On their site, CNN provides the following description for the principle of Restorative Justice that guides The Redemption Project:

Restorative justice seeks to heal the harm caused by crime. Instead of focusing on retribution, it focuses on rehabilitation. At its core, it is a process that offers both victims and those who caused harm an opportunity to seek answers and accountability to begin to repair the damage caused by crime.

While Jones is compelling in his role as host of the show, the spotlight more regularly shines upon the parties who have been impacted by crime. The first episode “My Mother’s Murder” featured a remarkable dialogue between a young woman and the man who killed her mother when she was only an infant. This Sunday, the episode “A Life Forever Altered” involves an entire family:

For the past 10 years, Karen and David Stokes have been struggling to care for their daughter, Ashlee, who suffered severe cognitive and physical impairment when a drunk driver hit her when she was 15 years old. Van Jones travels to Metairie, Louisiana, just outside New Orleans, to meet with Ashlee’s parents as well as her younger sister Meghan. All four members of the Stokes family – including Ashlee — want to sit down and talk with the woman who was behind the wheel driving with an alcohol level three times the legal limit. Callan Gill spent 10 years incarcerated and had time to come to terms with her actions. She is now ready to sit down face-to-face with the family and the young woman whose life she devastated.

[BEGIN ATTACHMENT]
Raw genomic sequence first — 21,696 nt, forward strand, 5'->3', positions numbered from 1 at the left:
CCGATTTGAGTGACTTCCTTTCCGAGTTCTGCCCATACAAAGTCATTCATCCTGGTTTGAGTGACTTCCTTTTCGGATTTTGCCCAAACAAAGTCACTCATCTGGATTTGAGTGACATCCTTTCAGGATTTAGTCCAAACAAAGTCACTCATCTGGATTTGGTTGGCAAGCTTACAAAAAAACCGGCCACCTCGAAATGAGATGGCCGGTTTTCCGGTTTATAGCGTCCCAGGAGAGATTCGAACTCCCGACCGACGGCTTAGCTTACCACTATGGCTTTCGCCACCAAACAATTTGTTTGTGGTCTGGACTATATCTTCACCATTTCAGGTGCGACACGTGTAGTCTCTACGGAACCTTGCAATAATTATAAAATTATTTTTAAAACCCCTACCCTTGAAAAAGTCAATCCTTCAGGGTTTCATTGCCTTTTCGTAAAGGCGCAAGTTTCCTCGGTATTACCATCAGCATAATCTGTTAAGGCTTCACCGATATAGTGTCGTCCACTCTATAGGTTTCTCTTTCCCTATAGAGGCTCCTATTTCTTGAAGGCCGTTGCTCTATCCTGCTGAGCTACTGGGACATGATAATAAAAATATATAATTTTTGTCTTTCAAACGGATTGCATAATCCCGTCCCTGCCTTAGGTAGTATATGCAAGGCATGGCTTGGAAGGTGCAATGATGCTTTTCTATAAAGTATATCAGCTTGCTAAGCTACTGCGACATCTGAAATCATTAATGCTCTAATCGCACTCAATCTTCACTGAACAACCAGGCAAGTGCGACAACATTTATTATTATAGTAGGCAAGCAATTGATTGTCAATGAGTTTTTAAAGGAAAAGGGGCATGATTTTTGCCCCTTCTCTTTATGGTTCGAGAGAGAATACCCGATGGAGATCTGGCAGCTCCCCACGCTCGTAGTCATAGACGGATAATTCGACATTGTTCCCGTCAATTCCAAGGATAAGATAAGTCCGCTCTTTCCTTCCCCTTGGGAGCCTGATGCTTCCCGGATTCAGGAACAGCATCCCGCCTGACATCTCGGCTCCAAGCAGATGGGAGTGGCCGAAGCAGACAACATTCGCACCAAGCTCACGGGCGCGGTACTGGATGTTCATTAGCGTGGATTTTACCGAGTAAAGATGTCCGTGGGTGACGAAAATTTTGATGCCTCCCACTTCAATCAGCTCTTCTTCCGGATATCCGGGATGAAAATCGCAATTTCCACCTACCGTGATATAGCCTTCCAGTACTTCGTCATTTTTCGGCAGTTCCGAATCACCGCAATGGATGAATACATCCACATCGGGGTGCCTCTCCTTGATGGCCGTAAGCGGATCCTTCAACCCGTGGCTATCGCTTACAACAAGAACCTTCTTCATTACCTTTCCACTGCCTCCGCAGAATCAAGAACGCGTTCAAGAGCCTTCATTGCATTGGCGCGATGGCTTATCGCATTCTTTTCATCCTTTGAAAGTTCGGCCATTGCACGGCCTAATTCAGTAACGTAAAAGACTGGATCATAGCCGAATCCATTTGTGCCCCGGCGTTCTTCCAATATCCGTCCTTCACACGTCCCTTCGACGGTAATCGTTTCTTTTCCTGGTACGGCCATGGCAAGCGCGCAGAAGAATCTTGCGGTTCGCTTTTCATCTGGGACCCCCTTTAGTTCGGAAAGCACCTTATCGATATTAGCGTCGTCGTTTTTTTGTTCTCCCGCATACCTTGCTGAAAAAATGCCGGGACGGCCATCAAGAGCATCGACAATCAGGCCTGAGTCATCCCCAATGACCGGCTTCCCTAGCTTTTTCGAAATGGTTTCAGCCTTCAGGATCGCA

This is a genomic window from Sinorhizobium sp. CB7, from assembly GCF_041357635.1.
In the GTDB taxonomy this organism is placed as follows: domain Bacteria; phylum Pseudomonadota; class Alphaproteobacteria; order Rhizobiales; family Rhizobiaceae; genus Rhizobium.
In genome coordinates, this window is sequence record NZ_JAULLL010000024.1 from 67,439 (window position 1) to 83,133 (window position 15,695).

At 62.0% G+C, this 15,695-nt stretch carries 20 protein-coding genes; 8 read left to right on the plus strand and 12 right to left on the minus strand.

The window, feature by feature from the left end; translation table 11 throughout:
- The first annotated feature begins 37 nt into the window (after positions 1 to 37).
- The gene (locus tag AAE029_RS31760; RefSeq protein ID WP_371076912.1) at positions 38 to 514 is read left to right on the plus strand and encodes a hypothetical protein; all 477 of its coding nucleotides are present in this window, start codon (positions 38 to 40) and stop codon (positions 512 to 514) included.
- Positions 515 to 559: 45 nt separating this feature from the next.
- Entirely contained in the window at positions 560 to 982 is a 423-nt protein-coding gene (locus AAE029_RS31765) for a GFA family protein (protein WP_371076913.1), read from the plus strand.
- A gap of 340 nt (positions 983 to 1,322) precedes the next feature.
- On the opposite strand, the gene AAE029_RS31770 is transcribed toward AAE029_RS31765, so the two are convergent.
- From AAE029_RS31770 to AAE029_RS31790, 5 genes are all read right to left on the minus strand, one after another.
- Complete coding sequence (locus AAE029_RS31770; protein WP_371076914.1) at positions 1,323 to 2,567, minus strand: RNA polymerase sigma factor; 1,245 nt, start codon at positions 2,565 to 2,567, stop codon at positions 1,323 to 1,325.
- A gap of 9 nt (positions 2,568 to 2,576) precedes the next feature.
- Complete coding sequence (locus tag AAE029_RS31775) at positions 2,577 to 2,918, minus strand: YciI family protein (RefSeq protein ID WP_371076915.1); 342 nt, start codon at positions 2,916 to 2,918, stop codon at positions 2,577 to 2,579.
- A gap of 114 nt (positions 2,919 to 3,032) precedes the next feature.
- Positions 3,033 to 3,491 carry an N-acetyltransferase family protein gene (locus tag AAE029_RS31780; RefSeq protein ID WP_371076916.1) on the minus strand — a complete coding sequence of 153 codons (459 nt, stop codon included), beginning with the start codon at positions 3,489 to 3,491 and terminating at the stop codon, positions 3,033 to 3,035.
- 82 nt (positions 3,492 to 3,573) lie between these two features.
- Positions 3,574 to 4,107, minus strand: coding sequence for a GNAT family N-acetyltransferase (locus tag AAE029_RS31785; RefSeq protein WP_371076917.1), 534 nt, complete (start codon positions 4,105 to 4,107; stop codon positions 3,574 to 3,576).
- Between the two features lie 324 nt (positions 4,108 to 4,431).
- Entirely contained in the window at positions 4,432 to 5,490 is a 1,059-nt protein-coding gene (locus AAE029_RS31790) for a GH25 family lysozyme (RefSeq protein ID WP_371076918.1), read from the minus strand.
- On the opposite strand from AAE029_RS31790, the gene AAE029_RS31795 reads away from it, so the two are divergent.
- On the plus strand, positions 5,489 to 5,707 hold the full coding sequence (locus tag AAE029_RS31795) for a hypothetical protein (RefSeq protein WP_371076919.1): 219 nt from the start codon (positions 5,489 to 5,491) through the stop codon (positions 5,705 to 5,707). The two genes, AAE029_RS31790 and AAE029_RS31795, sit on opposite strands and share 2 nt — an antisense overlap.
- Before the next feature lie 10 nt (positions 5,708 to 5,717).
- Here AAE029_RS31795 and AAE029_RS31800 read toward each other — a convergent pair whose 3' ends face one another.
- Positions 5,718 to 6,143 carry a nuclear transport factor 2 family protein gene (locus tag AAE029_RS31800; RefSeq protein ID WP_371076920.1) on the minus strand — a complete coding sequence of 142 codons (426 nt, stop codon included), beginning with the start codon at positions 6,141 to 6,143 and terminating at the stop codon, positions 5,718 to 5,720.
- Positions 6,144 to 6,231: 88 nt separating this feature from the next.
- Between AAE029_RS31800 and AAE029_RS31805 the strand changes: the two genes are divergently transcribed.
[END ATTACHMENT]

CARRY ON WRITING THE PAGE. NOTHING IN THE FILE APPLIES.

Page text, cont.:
The Redemption Project and Mr. Jones succeed at not overdoing their messaging to favor one side or the other. The families who have agreed to participate are authentic and real in sharing that forgiveness is a process. This is hard stuff and the show doesn’t pull any punches, but it also doesn’t provide a “one size fits all approach” to reconciliation. I was especially moved by the transparency of Karen Stokes, a devastated mom who continues to struggle on a daily basis to forgive Ashlee’s offender.